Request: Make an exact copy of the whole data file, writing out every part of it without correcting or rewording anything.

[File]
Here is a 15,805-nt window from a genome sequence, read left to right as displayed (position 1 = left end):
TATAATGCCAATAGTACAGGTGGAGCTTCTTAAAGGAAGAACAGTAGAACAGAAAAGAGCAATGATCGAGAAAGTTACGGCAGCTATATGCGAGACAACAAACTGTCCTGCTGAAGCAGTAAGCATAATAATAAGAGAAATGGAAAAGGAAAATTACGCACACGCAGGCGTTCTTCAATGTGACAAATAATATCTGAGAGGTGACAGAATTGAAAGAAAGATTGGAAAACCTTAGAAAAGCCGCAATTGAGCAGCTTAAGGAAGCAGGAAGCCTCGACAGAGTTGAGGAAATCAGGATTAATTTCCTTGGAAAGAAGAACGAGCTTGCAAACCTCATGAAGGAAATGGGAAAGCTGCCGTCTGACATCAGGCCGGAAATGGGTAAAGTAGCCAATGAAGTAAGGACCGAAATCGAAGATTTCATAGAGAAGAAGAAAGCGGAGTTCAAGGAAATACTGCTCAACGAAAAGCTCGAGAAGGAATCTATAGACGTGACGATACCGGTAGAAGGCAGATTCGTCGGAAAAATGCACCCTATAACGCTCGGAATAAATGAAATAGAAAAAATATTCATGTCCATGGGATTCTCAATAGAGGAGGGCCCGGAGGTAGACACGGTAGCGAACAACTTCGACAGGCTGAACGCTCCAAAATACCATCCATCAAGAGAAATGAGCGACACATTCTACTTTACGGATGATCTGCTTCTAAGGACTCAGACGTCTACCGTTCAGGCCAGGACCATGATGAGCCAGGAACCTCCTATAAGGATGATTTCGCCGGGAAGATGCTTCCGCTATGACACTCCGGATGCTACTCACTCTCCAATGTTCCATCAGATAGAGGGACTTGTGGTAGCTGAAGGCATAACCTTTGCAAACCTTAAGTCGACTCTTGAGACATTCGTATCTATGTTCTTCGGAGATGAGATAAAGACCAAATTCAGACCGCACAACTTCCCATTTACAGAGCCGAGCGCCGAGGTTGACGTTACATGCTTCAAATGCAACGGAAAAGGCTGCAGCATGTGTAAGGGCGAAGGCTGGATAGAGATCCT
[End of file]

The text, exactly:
Here is a 15,805-nt window from a genome sequence, read left to right as displayed (position 1 = left end):
TATAATGCCAATAGTACAGGTGGAGCTTCTTAAAGGAAGAACAGTAGAACAGAAAAGAGCAATGATCGAGAAAGTTACGGCAGCTATATGCGAGACAACAAACTGTCCTGCTGAAGCAGTAAGCATAATAATAAGAGAAATGGAAAAGGAAAATTACGCACACGCAGGCGTTCTTCAATGTGACAAATAATATCTGAGAGGTGACAGAATTGAAAGAAAGATTGGAAAACCTTAGAAAAGCCGCAATTGAGCAGCTTAAGGAAGCAGGAAGCCTCGACAGAGTTGAGGAAATCAGGATTAATTTCCTTGGAAAGAAGAACGAGCTTGCAAACCTCATGAAGGAAATGGGAAAGCTGCCGTCTGACATCAGGCCGGAAATGGGTAAAGTAGCCAATGAAGTAAGGACCGAAATCGAAGATTTCATAGAGAAGAAGAAAGCGGAGTTCAAGGAAATACTGCTCAACGAAAAGCTCGAGAAGGAATCTATAGACGTGACGATACCGGTAGAAGGCAGATTCGTCGGAAAAATGCACCCTATAACGCTCGGAATAAATGAAATAGAAAAAATATTCATGTCCATGGGATTCTCAATAGAGGAGGGCCCGGAGGTAGACACGGTAGCGAACAACTTCGACAGGCTGAACGCTCCAAAATACCATCCATCAAGAGAAATGAGCGACACATTCTACTTTACGGATGATCTGCTTCTAAGGACTCAGACGTCTACCGTTCAGGCCAGGACCATGATGAGCCAGGAACCTCCTATAAGGATGATTTCGCCGGGAAGATGCTTCCGCTATGACACTCCGGATGCTACTCACTCTCCAATGTTCCATCAGATAGAGGGACTTGTGGTAGCTGAAGGCATAACCTTTGCAAACCTTAAGTCGACTCTTGAGACATTCGTATCTATGTTCTTCGGAGATGAGATAAAGACCAAATTCAGACCGCACAACTTCCCATTTACAGAGCCGAGCGCCGAGGTTGACGTTACATGCTTCAAATGCAACGGAAAAGGCTGCAGCATGTGTAAGGGCGAAGGCTGGATAGAGATCCT